NEW YORK -- Stocks slid Thursday as disquieting economic data in the U.S. and from Europe and Asia, pushed global markets downward.
The Labor Department reported Thursday that the number of Americans seeking unemployment benefits fell only slightly last week to a seasonally adjusted 382,000, painting a bleak landscape for job hunters.
When unemployment applications consistently top 375,000, it typically suggests hiring is too weak to lower the unemployment rate.
It's all about jobs. Too many Americans are out of work. The 8.1% unemployment rate is too high.
"For the foreseeable future," notes Jim O'Neill, chairman of Goldman Sachs Asset Management, "every Thursday's weekly job claims and each month's first Friday payrolls and unemployment data take on even more importance. Plain and simple."
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Federal Reserve Chairman Ben Bernanke said so last week. Not only did Bernanke launch a third round of Fed-driven stimulus to get the economy moving again, the nation's most powerful banker also said he would keep the stimulus spigot open until the sick job market recovers fully.
New data from the Conference Board later Thursday is expected to show a lackluster first half of the year in the U.S. Economists predict the board's Index of Leading Indicators will reveal a sluggish first half of the year and that a forward-pointing index showed little strength in August.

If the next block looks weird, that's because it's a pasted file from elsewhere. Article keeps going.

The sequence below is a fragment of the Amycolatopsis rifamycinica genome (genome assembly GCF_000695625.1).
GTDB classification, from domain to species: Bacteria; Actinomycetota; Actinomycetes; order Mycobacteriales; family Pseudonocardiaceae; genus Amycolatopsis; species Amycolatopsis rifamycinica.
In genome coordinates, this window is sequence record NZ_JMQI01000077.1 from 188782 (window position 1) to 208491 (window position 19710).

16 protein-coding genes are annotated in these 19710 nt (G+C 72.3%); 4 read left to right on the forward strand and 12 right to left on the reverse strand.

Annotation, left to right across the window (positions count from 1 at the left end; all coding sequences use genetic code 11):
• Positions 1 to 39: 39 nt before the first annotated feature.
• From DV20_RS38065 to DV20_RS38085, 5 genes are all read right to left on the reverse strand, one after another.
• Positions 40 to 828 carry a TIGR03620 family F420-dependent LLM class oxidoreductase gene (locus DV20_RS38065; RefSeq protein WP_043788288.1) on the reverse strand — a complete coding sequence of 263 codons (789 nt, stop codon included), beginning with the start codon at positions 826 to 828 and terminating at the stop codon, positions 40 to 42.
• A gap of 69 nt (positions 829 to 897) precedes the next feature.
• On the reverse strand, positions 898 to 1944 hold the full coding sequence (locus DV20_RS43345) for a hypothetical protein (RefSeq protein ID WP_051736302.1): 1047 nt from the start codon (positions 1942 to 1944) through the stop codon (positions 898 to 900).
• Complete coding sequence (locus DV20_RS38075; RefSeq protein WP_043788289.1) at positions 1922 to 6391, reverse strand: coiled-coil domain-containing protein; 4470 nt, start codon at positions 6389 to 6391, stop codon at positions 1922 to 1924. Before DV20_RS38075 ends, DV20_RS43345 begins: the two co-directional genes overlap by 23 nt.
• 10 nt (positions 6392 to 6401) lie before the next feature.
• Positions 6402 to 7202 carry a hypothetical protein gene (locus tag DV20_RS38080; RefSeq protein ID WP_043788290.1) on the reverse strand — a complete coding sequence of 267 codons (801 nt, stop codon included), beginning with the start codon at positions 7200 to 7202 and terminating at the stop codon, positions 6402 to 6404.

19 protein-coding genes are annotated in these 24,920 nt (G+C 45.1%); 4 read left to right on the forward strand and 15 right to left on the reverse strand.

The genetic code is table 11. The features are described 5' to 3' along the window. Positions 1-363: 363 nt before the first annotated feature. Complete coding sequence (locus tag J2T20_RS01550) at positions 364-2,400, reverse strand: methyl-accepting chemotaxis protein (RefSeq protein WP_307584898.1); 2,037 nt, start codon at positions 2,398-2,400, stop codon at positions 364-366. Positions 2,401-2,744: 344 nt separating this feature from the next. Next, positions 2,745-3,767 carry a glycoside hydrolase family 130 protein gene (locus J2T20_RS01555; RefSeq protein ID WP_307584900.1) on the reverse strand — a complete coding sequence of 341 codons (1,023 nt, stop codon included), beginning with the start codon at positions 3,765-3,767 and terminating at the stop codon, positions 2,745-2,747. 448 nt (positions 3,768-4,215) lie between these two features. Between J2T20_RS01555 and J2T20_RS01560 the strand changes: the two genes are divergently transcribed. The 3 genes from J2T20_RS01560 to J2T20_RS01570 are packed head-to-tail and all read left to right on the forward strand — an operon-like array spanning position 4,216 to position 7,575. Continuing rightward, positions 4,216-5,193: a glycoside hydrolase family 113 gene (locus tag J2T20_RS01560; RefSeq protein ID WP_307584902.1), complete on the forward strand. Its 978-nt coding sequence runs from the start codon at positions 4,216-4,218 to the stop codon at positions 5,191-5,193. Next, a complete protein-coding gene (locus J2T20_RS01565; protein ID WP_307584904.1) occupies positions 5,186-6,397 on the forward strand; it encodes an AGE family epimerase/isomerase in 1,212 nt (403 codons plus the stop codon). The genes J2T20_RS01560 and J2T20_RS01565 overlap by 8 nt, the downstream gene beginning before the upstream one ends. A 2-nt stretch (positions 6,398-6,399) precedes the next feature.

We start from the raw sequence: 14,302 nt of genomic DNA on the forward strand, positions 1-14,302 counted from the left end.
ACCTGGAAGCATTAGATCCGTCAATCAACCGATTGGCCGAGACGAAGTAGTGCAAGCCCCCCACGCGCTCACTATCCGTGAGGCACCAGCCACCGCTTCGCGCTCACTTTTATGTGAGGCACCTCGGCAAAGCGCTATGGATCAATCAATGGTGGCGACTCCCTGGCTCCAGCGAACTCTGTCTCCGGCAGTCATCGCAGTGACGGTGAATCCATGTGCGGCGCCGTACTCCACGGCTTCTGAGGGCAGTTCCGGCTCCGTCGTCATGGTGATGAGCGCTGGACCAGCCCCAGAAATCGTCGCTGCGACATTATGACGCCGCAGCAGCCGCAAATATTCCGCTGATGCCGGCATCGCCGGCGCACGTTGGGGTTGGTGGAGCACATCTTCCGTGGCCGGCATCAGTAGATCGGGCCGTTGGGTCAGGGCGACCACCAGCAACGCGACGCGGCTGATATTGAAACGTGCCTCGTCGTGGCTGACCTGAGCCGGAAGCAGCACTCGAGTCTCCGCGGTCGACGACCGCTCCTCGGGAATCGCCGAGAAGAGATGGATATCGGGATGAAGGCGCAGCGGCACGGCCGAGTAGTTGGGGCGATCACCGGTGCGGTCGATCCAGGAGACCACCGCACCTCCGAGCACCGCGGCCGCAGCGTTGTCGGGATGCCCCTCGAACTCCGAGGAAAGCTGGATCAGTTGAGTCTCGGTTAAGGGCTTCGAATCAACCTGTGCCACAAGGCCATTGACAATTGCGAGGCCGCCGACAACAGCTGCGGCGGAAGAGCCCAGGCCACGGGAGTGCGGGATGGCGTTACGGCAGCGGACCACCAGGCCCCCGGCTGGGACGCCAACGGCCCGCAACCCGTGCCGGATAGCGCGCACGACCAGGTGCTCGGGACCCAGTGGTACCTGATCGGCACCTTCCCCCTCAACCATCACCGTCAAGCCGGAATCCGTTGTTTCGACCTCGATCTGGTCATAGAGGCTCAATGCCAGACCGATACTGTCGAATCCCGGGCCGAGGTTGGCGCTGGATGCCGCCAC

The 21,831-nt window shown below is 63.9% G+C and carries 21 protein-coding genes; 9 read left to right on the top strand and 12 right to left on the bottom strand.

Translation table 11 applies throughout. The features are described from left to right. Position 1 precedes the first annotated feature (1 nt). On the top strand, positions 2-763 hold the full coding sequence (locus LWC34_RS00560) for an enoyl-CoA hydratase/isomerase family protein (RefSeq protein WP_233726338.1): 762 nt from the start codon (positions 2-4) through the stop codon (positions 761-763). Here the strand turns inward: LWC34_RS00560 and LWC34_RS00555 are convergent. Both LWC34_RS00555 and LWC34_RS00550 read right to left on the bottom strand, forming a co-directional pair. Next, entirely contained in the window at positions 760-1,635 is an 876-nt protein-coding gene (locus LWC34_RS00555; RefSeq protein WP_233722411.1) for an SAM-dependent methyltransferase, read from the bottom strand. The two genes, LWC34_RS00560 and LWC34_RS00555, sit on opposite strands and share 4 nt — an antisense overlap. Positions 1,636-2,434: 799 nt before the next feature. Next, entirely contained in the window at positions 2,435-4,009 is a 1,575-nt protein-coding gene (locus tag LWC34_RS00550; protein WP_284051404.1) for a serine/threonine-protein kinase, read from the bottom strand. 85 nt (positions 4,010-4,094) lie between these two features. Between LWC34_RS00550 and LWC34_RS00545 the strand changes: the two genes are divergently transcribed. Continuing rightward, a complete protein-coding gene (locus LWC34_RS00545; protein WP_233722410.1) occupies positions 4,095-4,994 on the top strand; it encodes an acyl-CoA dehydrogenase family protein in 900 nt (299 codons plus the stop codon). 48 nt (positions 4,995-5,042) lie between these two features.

Overseas, a day after announcing aggressive measures to revive exports, Japan posted a $9.6 billion trade deficit as shipments to beleaguered Europe and Asia shriveled.
Japan has found itself in a tough position, with the strong yen hammering its biggest exporters at the same time that it is forced to import more energy following last year's disaster at the Fukushima Dai-ichi nuclear plant.
The 754.1 billion yen ($9.6 billion) deficit in August was smaller than the $9.9 billion deficit reported a year earlier, Japan's Finance Ministry reported.
Though the deficit was lower than some analysts had forecast, the Japanese economy is under threat from tenacious weakness in Europe and an ongoing confrontation with China, Japan's biggest single overseas market. And China, the world's second largest economy, is facing its own problems.
A business survey showed that China's manufacturing contracted again in September. The country this month revealed that overall economic growth had fallen to a three-year low during the three months ending in June. That is expected to decline further this current quarter.
Economists in Europe were surprised Thursday by a closely watched survey from financial data company Markit. Its purchasing managers' index, a gauge for European Union business activity, slipped to 45.9 in September, from 46.3 the previous month.
That's the lowest in over three years, even with easing in the rate of economic contraction in Germany, the continent's economic powerhouse.
Contributing: The Associated Press